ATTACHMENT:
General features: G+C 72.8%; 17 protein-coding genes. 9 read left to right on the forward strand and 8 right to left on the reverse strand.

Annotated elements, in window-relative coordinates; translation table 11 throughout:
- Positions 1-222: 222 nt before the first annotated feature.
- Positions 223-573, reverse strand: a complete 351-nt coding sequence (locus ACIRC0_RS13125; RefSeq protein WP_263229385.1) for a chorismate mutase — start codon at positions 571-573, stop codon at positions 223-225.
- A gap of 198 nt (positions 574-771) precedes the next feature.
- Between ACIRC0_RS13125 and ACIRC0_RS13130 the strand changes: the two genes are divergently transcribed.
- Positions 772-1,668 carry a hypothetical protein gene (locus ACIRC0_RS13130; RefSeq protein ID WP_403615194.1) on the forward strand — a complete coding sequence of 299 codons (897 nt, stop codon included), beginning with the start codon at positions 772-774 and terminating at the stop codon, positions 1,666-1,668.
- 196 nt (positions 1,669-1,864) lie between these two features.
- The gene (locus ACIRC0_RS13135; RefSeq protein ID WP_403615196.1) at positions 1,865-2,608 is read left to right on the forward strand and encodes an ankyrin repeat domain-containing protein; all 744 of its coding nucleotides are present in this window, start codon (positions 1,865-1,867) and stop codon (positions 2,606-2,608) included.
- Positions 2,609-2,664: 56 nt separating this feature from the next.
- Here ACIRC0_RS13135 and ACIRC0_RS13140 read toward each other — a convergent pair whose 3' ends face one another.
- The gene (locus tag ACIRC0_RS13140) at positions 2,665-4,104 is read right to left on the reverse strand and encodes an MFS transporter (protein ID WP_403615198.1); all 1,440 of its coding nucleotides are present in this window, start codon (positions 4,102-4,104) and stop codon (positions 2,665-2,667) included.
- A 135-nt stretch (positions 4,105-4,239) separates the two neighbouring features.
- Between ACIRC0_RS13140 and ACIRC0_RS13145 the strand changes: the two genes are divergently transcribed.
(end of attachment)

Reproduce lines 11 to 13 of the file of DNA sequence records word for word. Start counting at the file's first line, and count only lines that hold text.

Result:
- Here ACIRC0_RS13135 and ACIRC0_RS13140 read toward each other — a convergent pair whose 3' ends face one another.
- The gene (locus tag ACIRC0_RS13140) at positions 2,665-4,104 is read right to left on the reverse strand and encodes an MFS transporter (protein ID WP_403615198.1); all 1,440 of its coding nucleotides are present in this window, start codon (positions 4,102-4,104) and stop codon (positions 2,665-2,667) included.
- A 135-nt stretch (positions 4,105-4,239) separates the two neighbouring features.